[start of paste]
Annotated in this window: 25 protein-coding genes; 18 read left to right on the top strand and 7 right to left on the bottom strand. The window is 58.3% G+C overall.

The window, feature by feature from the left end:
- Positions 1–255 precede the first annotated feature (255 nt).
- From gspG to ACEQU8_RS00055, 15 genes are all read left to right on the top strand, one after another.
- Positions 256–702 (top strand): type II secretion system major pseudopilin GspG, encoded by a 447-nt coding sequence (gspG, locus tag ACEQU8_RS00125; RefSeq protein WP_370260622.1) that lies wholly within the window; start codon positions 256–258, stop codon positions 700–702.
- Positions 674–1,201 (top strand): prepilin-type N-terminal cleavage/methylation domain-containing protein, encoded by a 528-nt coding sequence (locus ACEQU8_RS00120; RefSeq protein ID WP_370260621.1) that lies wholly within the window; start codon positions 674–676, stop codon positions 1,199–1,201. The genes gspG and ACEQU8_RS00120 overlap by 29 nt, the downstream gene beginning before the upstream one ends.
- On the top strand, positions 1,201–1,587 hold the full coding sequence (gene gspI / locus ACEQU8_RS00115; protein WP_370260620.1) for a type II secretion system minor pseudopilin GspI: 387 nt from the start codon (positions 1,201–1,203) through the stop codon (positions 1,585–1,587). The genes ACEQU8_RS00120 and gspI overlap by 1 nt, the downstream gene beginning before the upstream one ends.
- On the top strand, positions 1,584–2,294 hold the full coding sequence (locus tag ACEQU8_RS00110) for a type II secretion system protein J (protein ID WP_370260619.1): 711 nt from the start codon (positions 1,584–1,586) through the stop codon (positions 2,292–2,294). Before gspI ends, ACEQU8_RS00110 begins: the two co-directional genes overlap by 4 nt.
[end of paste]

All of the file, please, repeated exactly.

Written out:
Annotated in this window: 25 protein-coding genes; 18 read left to right on the top strand and 7 right to left on the bottom strand. The window is 58.3% G+C overall.

The window, feature by feature from the left end:
- Positions 1–255 precede the first annotated feature (255 nt).
- From gspG to ACEQU8_RS00055, 15 genes are all read left to right on the top strand, one after another.
- Positions 256–702 (top strand): type II secretion system major pseudopilin GspG, encoded by a 447-nt coding sequence (gspG, locus tag ACEQU8_RS00125; RefSeq protein WP_370260622.1) that lies wholly within the window; start codon positions 256–258, stop codon positions 700–702.
- Positions 674–1,201 (top strand): prepilin-type N-terminal cleavage/methylation domain-containing protein, encoded by a 528-nt coding sequence (locus ACEQU8_RS00120; RefSeq protein ID WP_370260621.1) that lies wholly within the window; start codon positions 674–676, stop codon positions 1,199–1,201. The genes gspG and ACEQU8_RS00120 overlap by 29 nt, the downstream gene beginning before the upstream one ends.
- On the top strand, positions 1,201–1,587 hold the full coding sequence (gene gspI / locus ACEQU8_RS00115; protein WP_370260620.1) for a type II secretion system minor pseudopilin GspI: 387 nt from the start codon (positions 1,201–1,203) through the stop codon (positions 1,585–1,587). The genes ACEQU8_RS00120 and gspI overlap by 1 nt, the downstream gene beginning before the upstream one ends.
- On the top strand, positions 1,584–2,294 hold the full coding sequence (locus tag ACEQU8_RS00110) for a type II secretion system protein J (protein ID WP_370260619.1): 711 nt from the start codon (positions 1,584–1,586) through the stop codon (positions 2,292–2,294). Before gspI ends, ACEQU8_RS00110 begins: the two co-directional genes overlap by 4 nt.